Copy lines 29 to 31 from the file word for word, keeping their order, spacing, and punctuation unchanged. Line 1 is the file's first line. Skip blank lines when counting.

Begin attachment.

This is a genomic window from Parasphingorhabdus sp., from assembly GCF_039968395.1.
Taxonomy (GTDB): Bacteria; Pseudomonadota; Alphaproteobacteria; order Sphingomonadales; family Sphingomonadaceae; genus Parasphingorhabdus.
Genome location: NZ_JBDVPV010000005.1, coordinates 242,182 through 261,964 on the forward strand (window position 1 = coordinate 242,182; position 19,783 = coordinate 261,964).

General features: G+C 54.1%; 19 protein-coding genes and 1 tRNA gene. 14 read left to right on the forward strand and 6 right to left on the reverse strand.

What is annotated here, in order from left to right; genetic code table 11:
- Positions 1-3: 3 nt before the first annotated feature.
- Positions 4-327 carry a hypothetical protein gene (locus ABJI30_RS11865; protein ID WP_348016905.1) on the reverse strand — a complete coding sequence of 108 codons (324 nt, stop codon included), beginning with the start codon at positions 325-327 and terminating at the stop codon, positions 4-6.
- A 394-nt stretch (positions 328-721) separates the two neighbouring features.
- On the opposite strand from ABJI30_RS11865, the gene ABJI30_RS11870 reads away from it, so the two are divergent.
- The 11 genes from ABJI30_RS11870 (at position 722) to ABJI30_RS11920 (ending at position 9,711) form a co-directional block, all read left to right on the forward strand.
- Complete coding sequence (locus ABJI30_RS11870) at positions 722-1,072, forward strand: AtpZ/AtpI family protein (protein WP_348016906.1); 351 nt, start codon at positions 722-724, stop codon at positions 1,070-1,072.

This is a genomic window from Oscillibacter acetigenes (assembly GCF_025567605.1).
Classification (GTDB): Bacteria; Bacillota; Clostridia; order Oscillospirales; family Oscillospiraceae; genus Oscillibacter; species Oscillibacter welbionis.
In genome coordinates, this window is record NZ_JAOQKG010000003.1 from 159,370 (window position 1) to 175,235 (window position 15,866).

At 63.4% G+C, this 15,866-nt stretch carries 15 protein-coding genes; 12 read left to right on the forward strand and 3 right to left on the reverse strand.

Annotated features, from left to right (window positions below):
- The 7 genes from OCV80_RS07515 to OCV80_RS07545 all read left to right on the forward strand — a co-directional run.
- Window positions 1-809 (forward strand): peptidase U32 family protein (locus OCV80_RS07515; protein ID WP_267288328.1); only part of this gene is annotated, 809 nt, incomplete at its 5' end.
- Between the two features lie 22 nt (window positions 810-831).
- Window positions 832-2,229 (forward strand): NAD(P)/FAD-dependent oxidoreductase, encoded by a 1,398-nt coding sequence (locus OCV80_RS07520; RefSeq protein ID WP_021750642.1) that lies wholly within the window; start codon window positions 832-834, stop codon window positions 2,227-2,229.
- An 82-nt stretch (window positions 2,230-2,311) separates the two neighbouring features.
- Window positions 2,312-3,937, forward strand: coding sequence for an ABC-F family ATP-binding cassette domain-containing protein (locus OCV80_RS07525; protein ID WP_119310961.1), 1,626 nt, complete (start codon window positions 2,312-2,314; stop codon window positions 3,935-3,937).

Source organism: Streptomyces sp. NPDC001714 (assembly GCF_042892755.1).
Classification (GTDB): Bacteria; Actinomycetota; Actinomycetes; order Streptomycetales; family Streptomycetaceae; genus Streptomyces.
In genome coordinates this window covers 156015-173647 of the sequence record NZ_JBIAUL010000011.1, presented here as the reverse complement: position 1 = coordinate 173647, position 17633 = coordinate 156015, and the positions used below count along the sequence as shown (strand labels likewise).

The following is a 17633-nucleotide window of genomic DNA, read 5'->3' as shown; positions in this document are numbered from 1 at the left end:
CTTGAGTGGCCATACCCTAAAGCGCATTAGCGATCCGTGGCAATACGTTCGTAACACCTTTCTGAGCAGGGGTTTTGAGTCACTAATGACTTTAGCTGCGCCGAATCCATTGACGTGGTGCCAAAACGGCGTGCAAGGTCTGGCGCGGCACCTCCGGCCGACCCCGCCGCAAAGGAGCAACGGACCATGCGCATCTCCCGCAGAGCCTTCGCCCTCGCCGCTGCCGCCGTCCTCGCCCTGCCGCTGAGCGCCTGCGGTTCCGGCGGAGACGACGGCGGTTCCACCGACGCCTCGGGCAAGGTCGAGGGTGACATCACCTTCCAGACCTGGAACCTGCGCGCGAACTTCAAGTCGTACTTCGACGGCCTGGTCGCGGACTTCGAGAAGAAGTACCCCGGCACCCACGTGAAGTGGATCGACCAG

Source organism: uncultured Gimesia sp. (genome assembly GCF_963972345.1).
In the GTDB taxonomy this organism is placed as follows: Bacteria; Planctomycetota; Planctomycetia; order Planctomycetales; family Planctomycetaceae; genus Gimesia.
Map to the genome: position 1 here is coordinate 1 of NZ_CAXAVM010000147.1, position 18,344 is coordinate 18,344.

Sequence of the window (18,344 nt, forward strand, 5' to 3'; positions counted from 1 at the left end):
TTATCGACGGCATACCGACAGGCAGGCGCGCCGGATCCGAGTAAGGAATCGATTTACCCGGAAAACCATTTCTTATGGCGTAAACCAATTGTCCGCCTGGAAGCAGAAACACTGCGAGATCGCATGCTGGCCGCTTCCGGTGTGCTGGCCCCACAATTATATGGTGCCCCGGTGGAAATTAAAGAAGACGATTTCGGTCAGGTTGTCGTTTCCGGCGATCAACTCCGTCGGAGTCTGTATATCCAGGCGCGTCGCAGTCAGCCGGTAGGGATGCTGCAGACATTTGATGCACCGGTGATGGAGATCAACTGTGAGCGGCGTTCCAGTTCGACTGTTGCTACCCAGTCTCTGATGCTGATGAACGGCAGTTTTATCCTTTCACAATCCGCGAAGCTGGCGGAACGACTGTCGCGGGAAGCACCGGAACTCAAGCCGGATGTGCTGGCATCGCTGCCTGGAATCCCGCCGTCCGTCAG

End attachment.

In the GTDB taxonomy this organism is placed as follows: Bacteria; Planctomycetota; Planctomycetia; order Planctomycetales; family Planctomycetaceae; genus Gimesia.
Map to the genome: position 1 here is coordinate 1 of NZ_CAXAVM010000147.1, position 18,344 is coordinate 18,344.

Sequence of the window (18,344 nt, forward strand, 5' to 3'; positions counted from 1 at the left end):